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Aug 18, 2008 | 02:32 GMT
4 mins read
Geopolitical Diary: The NATO Membership Dilemma
It can be difficult to separate the important from unimportant on any given day.
Reflections mean to do exactly that — by thinking about what happened today, we can consider
what might happen tomorrow.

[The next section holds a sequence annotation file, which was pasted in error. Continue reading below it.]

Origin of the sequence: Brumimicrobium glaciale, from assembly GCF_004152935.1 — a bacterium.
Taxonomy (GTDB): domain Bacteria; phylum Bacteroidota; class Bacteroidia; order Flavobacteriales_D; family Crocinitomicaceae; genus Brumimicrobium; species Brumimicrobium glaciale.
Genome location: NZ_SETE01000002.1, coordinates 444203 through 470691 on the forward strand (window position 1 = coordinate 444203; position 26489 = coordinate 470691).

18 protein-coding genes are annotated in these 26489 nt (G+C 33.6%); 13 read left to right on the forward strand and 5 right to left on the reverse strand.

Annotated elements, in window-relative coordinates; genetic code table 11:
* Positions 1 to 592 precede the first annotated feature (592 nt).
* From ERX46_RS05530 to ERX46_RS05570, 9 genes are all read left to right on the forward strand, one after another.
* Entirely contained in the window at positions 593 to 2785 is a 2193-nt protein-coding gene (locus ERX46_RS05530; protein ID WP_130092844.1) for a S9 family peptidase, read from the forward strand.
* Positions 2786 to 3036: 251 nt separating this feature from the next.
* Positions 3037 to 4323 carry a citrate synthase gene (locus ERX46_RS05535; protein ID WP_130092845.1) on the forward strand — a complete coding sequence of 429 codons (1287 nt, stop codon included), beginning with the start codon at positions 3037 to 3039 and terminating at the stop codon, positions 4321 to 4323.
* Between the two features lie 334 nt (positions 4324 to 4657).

NATO foreign ministers will meet Aug. 19 to discuss responses to the Russian invasion of Georgia. The United States is pressing for immediate action — although what that really means is movement toward admitting Georgia to NATO, rather than actual action. The Germans have expressed support for Georgia's membership in the alliance, but the French and Italians appear to be hesitating, not wanting to trigger the confrontation with the Russians that would likely result from such a move. The newer members of NATO, those who formally belonged to the Warsaw Pact, tend to want aggressive movement to include Georgia and Ukraine in NATO. They want to see NATO assert itself, in order to be assured that the alliance will do that. The problem is not that NATO is incapable of moving rapidly to include Ukraine and Georgia; it is a matter of what it means to be part of NATO. NATO was originally an anti-Soviet military alliance. It consisted of well-armed and well-trained armies — British, West German, Dutch and others — all backed by massive U.S. power and nuclear weapons. An attack on Europe would have meant an attack on NATO, and the Soviets never tried that. Had they done so, they would have faced a very dangerous military situation. The risks were much higher than the gains. Most of today's NATO members have minimal military forces that are poorly armed and trained. As important, the geography has shifted. From a compact western European alliance, NATO has become a sprawling entity, ranging from an exposed and barely defended flank in the Baltics to — if they were included — totally undefended Ukraine and Georgia. The forces necessary to defend those two countries would take years and hundreds of billions of dollars to recruit, arm and train. NATO was once able to defend Europe in the event of war. At this point, and for a very long time, the best NATO could do is to make a gesture of defense, particularly in the case of the vast Ukraine. It is very doubtful that Western Europe has the will to develop a force capable of defending Georgia and Ukraine. Eastern Europe might have the will but not the resources, from manpower to technology. Thus, membership in NATO for Ukraine and Georgia would be a gesture without content. We are reminded of French and British guarantees to Poland in 1939. The French and British knew they could not protect Poland. The Germans knew it. Even the Poles knew it. The hope was that Germany, fearing a war with Britain and France, would not risk attacking Poland. But the Germans knew they could defeat Poland and, more to the point, were pretty confident that the British and French were all talk, and that a declaration of war wouldn't mean all that much. The NATO principle is that an attack on one would be an attack on all. The assumption is that the Russians wouldn't risk a general war in Europe to threaten Georgia or the Ukraine. Alternatively, however, the Russians might view the threat of a general war as minimal, since the rest of Europe would not attack Russia from the West to defend Georgia. In other words, the Russians' hesitation to attack Georgia would depend on their estimate of the likelihood of an attack on Russia by the Germans and Poles in response. It is a risk Moscow might take. First, the Russians know the German and Polish military capacity — and the limits of available American power. Second, the failure to defend a member would destroy NATO's credibility and shred the alliance. Most of the foreign ministers meeting on Tuesday are fully aware that extending NATO membership to Ukraine and Georgia not only would be merely a gesture, but also could set up a greater calamity for the alliance. The United States knows this as well, but is making the most aggressive gestures it can, knowing that NATO works by consensus and that a single dissent can block the move. Washington is sure that dissent will come from somewhere. In the meantime, it is making the most bellicose gestures possible, short of actually doing something.